This collective drain on the grid generated immense power outages. The freezing cold did also impact the gas pipes that were feeding several power plants, shutting them down. This heightened the pressure on the power grid and had a multiplying effect on the outages.Those outages stopped house heating.
As a result, millions of houses became cold traps for their inhabitants (Benjamin Storrow, “Why the deep freeze caused Texas to lose power”, Scientific American, 18 February, 2021). The sub-zero temperatures also froze the water in the house plumbing. The pipes’ explosions set off innumerable interior floods, turning houses into glacial and flooded traps (Laetichia Beachum, “Texas is in desperate need of plumbers. Two brothers-in-law drove more than 20 hours straight to help”, The Washington Post, 26 February, 2026).
Development as vulnerability
In other words, the Texan “Suburbia” became a gigantic trap because of its fundamental vulnerability to a freezing extreme weather event.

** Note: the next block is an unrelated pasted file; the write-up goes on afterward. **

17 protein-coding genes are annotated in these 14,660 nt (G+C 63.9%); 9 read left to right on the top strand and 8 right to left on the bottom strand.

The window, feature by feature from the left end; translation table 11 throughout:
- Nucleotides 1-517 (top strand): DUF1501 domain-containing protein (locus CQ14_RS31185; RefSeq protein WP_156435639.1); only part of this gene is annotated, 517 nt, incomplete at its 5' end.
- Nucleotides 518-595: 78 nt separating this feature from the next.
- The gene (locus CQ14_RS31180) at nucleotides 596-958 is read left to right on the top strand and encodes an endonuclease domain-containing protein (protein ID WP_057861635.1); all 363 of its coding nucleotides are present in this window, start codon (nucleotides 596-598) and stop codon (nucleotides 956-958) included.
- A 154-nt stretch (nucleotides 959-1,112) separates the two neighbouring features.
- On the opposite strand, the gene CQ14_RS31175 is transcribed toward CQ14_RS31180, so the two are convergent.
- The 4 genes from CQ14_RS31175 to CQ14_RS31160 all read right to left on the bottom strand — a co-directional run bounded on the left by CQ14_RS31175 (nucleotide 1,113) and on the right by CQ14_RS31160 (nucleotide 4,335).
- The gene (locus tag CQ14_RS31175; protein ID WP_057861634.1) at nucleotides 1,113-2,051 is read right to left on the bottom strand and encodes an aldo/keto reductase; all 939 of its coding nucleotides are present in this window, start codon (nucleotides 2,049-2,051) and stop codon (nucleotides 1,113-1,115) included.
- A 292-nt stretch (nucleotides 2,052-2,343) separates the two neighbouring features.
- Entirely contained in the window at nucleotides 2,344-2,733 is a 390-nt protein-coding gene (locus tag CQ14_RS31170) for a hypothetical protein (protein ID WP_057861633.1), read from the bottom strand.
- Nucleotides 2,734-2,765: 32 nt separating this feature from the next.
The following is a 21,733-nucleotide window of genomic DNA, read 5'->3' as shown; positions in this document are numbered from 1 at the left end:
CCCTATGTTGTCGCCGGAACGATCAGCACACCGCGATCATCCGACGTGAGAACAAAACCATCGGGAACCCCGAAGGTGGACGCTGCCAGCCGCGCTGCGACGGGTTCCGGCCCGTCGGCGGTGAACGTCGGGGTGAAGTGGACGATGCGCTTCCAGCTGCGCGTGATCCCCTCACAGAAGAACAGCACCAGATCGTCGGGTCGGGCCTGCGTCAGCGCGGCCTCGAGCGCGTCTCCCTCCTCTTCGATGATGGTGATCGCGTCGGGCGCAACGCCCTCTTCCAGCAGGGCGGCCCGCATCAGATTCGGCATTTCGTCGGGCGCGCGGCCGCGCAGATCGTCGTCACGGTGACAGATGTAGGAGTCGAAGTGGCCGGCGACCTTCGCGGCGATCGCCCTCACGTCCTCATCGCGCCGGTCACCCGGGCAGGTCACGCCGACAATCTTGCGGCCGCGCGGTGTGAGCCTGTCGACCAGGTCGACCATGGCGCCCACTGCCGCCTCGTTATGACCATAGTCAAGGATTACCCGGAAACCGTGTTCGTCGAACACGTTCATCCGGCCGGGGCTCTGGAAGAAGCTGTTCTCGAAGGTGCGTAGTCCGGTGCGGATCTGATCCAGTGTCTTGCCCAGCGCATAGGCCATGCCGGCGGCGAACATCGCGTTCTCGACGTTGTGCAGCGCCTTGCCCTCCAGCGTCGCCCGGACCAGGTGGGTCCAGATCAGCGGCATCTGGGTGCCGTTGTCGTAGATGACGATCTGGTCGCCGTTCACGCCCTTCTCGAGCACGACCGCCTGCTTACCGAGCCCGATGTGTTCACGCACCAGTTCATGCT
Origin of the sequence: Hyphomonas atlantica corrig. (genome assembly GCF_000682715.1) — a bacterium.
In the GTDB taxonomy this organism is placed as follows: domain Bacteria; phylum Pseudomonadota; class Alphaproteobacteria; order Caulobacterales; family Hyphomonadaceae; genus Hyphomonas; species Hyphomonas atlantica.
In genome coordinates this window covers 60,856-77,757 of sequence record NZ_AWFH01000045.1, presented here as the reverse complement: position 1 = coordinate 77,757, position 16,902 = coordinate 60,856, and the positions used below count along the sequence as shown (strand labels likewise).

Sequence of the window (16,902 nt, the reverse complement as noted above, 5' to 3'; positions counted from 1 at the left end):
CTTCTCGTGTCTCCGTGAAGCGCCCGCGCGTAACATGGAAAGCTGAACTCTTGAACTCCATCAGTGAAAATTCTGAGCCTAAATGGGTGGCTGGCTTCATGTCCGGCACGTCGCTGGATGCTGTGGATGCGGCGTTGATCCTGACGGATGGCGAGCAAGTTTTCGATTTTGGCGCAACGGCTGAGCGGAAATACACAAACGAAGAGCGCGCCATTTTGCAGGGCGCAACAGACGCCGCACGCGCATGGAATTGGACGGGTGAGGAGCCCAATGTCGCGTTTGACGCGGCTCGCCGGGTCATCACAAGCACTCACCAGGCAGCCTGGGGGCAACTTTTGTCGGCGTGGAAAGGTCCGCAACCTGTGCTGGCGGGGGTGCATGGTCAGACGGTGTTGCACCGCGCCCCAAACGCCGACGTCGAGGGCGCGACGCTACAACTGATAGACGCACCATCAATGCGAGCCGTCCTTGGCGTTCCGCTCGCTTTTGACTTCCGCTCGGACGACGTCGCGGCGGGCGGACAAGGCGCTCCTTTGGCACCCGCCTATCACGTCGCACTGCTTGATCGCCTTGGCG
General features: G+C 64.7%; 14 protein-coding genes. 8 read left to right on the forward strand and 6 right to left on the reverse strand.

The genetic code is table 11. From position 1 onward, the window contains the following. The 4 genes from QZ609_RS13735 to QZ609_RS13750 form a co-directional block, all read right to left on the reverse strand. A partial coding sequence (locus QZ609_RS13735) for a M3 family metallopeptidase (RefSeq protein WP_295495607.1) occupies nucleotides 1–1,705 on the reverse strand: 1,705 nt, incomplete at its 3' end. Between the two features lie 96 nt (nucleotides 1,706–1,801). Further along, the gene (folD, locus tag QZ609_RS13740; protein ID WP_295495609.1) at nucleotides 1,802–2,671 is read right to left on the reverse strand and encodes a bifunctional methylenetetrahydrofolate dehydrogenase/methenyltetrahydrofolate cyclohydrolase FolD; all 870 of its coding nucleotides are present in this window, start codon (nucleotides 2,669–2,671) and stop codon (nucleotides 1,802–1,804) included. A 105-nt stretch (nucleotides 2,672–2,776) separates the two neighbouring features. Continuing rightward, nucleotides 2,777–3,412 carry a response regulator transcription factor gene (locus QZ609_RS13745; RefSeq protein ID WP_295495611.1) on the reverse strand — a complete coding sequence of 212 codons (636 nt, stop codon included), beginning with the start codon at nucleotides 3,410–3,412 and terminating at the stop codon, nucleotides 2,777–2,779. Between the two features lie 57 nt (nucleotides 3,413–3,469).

This means that the very paradigm of the U.S. urban development induces a very large set of “invisible” vulnerabilities, such as the state-wide mass destruction of plumbing and of warmth keeping.
My kingdom for a plumber
Furthermore this domestic mass destruction event becomes a longer term issue with a wider scope.
For instance, first, it led to a massive need for plumbers in Texas with consequences elsewhere.
The Texan government called for skilled workers from all around the United States. The government even accelerated the validation of the out-of-state plumbers’ application documents (Tyler Durden, “Texas desperate for out-of-state plumbers amid broken water pipe chaos”, Zero Hedge, 26 February, 2021).
This was all the more urgent that the plumbing crisis was rapidly becoming a massive and lasting water crisis. As it happens, millions of Texas citizens were thus deprived of access to fresh water for daily domestic and sanitary uses.
However, attracting thousands of plumbers from all over the U.S. is also likely to trigger a national tension in the plumbing field. When plumbers leave their own cities and states, needed repairs will be delayed and thus will worsen (Chaffin Mitchell, “Accuweather estimates economic impact of winter storms to approach 50 billions“, Accuweather, 18 February, 2021) . This will impact in turn insurance companies.